Perhaps literature offers us both a way out of and a way into the liminal space represented by the Door of No Return.In my time-travel novel, A Wish After Midnight, doors are of the utmost importance.Tags: Writing A Basic EssayEssay Grade Level CheckerKids Homework AnswersRon Rash Critical EssaysEssays On Romeo And Juliet Love And HateMarine Biology DissertationBusiness Plan For StartupsProblem Solving Strategies WorksheetEssay Introduction Body ConclusionStem Cell Research Newspaper Articles
The Door of No Return is of course no place at all but a metaphor for place…A place where a certain set of transactions occurred, perhaps the most important of them being the transference of selves…
To have one’s belonging lodged in a metaphor is voluptuous intrigue; to inhabit a trope; to be a kind of fiction.
The door out of which Africans were captured, loaded onto ships heading for the New World. I grew up in a former British colony, dreaming of magical wardrobes and secret gardens.
It is a door which makes the word door impossible and dangerous, cunning and disagreeable.—Dionne Brand, A Map to the Door of No Return I am an immigrant.
I started high school that same year, and my essays took on a formal tone and were sprinkled with archaic words (such as gaoler for jailer).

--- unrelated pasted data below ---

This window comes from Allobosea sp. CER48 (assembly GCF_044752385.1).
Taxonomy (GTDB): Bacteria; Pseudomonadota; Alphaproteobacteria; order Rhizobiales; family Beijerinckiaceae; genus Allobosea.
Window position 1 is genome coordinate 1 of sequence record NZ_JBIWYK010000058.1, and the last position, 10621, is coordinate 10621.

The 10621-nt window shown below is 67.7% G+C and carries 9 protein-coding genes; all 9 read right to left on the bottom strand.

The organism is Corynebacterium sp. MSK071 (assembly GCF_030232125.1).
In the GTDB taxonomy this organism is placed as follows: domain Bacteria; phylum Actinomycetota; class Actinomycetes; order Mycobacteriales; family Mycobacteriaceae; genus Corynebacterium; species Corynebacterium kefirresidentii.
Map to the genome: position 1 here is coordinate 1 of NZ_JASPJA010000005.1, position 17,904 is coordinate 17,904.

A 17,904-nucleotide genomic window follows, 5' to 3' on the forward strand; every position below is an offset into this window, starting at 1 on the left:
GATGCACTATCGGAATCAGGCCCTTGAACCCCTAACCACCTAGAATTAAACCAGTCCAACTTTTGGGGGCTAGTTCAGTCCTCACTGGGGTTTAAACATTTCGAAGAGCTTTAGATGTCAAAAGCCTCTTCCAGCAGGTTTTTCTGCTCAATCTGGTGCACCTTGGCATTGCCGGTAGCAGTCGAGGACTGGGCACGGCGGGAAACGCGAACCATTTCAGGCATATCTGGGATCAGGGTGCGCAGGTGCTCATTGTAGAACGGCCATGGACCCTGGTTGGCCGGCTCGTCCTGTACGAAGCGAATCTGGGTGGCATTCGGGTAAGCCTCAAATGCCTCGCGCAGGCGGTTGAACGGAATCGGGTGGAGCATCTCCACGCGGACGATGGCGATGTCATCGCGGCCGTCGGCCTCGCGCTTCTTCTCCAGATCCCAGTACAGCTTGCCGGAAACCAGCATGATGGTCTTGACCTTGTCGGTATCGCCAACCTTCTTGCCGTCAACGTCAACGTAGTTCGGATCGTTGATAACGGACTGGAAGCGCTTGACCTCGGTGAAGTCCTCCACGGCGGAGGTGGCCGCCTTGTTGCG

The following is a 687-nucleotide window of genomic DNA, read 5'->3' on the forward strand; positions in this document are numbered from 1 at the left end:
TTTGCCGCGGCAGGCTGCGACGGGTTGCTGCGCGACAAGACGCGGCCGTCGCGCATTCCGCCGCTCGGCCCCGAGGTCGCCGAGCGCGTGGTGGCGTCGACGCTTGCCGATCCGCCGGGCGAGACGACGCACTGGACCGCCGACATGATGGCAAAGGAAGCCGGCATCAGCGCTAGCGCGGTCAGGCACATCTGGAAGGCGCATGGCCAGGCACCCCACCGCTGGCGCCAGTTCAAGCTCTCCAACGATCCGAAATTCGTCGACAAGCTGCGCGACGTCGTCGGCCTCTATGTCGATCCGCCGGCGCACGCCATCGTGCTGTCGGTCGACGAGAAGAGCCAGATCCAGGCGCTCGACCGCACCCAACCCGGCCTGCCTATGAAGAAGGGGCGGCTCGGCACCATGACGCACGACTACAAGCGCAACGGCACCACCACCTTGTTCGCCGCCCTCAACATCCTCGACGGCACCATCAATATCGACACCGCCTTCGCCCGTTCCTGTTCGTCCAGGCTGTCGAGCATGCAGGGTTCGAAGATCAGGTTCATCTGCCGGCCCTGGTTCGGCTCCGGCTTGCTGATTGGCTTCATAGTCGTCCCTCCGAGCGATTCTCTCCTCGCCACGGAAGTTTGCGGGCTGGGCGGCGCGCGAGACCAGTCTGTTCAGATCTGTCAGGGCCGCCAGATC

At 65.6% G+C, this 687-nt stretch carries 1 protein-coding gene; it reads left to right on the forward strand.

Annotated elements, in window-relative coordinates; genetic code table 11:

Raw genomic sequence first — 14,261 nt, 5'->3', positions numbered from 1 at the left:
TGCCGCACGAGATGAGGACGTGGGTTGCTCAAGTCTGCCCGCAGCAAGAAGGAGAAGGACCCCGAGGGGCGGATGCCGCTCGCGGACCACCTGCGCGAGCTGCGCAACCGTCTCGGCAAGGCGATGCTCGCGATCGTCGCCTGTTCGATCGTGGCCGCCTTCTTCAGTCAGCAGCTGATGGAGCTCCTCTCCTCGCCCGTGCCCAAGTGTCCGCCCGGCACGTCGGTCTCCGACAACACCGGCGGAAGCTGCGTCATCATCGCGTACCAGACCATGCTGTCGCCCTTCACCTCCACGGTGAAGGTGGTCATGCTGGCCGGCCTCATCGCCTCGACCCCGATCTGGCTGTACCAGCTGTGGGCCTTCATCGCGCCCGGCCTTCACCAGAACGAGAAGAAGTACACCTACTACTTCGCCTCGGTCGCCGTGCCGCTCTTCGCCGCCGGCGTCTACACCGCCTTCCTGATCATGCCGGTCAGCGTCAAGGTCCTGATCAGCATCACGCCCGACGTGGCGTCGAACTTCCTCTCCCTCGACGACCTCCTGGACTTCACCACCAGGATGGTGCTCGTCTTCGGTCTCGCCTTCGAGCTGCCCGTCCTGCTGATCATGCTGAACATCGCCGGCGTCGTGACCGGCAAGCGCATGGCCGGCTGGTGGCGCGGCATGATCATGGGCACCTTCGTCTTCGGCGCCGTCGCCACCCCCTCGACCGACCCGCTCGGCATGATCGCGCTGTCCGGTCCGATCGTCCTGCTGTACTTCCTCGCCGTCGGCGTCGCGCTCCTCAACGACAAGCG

When asked to make a picture book in my senior creative writing class, I wrote a story about a white family that neglects its youngest member; when little Violet goes outside to play with the wind, she grabs hold of a neighbor’s kite and is swept away.I learned early on that only white children had wonderful adventures in distant lands; only white children were magically transported through time and space; only white children found the buried key that unlocked their own private Eden.Perhaps the one benefit of being so completely excluded from the literary realm was that I had to develop the capacity to dream myself into existence.There is the sense in the mind of not being here or there, of no way out or in. My goal as a writer of speculative fiction is to engage the tropes of captivity, migration, and transformation in a narrative that is thrilling, compelling, and revealing.Some bemoan the seeming abundance of “slavery stories,” arguing that African American historical fiction only dredges up an abject past that shames young black readers, but I believe speculative fiction generates the kind of narrative possibility that enables us to revise, re-view, and reclaim the past.In a way, I was seeking asylum when I moved to the United States, but I was also aware that the circumstances behind my decision to leave were not dire.I was not a refugee; I wasn’t fleeing the prospect of starvation as my Irish ancestors had in the late nineteenth century.I spent one summer with my father in Brooklyn and determined to build a life there. But what differentiates me from most other immigrants — and what binds me more closely to my black ancestors — is the fact that I am also a descendant of those enslaved Africans who were forced to pass through that infamous Door, one of dozens found in the fortresses that once dotted the west coast of Africa.The First Family visited Cape Coast Castle during the President’s 2009 trip to Ghana; an African American tourist who witnessed the Obamas’ visit testified to the power of that moment: “The world’s least powerful people were shipped off from here as slaves.To live in the Black Diaspora is I think to live as a fiction — a creation of empires, and also self-creation. Du Bois’s idea of “double consciousness”: as an African American you see yourself as yourself, but also as the distorted image others have constructed in their minds.It is to be a being living inside and outside of herself… In this country of immigrants, the fact of one’s untraceable origins in Africa exists as what Brand calls “a visible secret,” something that is at once apparent yet remains unspoken in daily life.